Plans to encourage the use of heat networks across Scotland have been unanimously backed by the Scottish Parliament.
Heat networks are distribution system of insulated pipes that carry hot water and steam from a central source to homes and businesses, and can be powered by renewable energy or surplus heat sources.
The sector is currently unregulated and Energy minister Paul Wheelhouse has proposed a bill that aims to increase their use to help tackle climate change and fuel poverty.
Opening the stage one debate on the Heat Networks (Scotland) Bill, Mr Wheelhouse said: “Heat networks, when deployed in suitable areas, have many benefits and the most important of which may be their capacity to remove the emissions caused by heating our buildings and to reduce bills, helping to tackle fuel poverty.
“The committee on climate change, along with other key actors in the sector, has advised us that there is real scope for making far-greater use of renewable and low carbon heat networks.
“With the opportunity this technology presents, the overall aim of the bill is to accelerate the development of heat networks in Scotland and, in turn, drive down emissions and to tackle fuel poverty.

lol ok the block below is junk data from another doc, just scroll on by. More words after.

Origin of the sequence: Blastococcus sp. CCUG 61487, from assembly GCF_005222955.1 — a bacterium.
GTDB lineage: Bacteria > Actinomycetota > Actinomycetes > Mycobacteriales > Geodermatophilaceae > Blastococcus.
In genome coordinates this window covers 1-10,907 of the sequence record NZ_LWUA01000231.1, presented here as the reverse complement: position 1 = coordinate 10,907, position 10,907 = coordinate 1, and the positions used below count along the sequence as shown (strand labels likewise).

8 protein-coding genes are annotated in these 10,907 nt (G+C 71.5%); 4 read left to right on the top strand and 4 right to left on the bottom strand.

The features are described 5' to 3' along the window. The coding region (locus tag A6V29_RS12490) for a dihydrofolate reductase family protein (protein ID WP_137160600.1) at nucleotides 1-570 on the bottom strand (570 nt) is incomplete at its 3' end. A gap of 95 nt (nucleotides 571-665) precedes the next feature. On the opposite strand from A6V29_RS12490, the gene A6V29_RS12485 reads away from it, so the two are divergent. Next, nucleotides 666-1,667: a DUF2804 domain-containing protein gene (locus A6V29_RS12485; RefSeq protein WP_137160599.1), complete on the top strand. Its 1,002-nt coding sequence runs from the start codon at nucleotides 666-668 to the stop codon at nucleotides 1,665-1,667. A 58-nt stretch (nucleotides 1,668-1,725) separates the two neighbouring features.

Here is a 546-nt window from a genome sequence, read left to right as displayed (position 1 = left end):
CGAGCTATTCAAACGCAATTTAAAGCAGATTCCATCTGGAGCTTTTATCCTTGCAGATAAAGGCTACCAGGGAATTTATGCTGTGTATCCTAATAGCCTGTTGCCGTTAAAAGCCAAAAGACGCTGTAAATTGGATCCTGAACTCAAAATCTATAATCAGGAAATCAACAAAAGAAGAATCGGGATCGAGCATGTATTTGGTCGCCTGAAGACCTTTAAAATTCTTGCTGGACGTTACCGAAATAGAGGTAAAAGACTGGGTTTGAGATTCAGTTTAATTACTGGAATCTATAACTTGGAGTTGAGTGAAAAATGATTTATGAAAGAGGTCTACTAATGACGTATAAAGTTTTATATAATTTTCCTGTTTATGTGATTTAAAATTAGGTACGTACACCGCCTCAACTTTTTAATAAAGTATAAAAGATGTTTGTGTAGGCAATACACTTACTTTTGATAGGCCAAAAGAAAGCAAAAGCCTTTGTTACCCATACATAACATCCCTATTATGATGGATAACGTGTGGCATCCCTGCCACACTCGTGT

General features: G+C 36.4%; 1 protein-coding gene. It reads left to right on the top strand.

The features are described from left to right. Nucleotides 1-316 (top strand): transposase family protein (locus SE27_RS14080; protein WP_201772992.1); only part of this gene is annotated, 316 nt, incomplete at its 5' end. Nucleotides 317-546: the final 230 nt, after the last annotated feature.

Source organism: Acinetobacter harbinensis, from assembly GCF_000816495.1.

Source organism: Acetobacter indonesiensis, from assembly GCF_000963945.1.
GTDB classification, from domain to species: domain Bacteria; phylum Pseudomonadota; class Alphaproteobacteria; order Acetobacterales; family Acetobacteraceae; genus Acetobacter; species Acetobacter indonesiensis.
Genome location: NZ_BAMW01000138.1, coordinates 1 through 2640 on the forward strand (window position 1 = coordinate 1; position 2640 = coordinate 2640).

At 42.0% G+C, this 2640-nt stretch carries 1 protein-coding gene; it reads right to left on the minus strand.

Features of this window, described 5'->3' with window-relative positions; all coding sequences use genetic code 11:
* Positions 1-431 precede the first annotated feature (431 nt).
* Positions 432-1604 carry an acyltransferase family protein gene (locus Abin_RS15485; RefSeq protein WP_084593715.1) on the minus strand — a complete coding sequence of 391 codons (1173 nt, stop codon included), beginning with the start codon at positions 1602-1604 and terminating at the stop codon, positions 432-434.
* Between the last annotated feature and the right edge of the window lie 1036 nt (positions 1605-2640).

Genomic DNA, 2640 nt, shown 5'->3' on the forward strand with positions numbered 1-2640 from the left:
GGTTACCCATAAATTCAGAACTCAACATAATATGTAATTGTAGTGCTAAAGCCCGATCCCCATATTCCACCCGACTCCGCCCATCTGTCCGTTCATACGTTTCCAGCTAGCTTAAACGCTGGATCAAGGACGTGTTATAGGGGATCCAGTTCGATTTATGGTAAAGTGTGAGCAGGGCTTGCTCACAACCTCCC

“The bill seeks to do this by creating a new licencing regime to ensure operators are solvent, fit and proper, while driving up standards across the sector as well.”
He added: “I believe the bill is an important step in supporting the deployment of heat networks at the scale which is needed to help us reach our net-zero carbon targets.
“The bill will provide confidence for consumers investors and supply chain, creating a sustainable market for district heating.”
Scottish Conservative MSP Alexander Burnett welcomed a bill on heat networks but said the government’s proposal for a “third party supply of last resort” and the financial risk required, which he warned could be passed on to consumers.
He said: “I hope that the minister will significantly improve his knowledge of how such systems are built and do everything in his power to ensure his legacy is not the death knell for consumers and developers of heating networks.
“But despite the many reservations with the bill, it must become one that will increase heat networks and protect consumers, so it must be welcomed and we will be supporting it at stage one.”
Scottish Labour’s Claudia Beamish said: “Consideration must be given to a just transition, as well to ensuring that the skills and knowledge are in place to respond and expand the sector includes the skills to develop technology, install and maintain it.
“Given the benefits that this could bring in reducing domestic fuel costs, it is a relief that the minister has today agreed that fuel poverty will be on the face of the bill.”
Mr Wheelhouse also said he would seek to amend the bill at stage two to allow the responsibility for the awarding of heat network consent to be transferred from the Scottish Government to local authorities if individual councils want it.
But Scottish Green MSP Andy Wightman said it should go further and “resume as a default that local government be the competent authority, unless it decides not to be” as well as considering following Denmark’s not-for-profit system.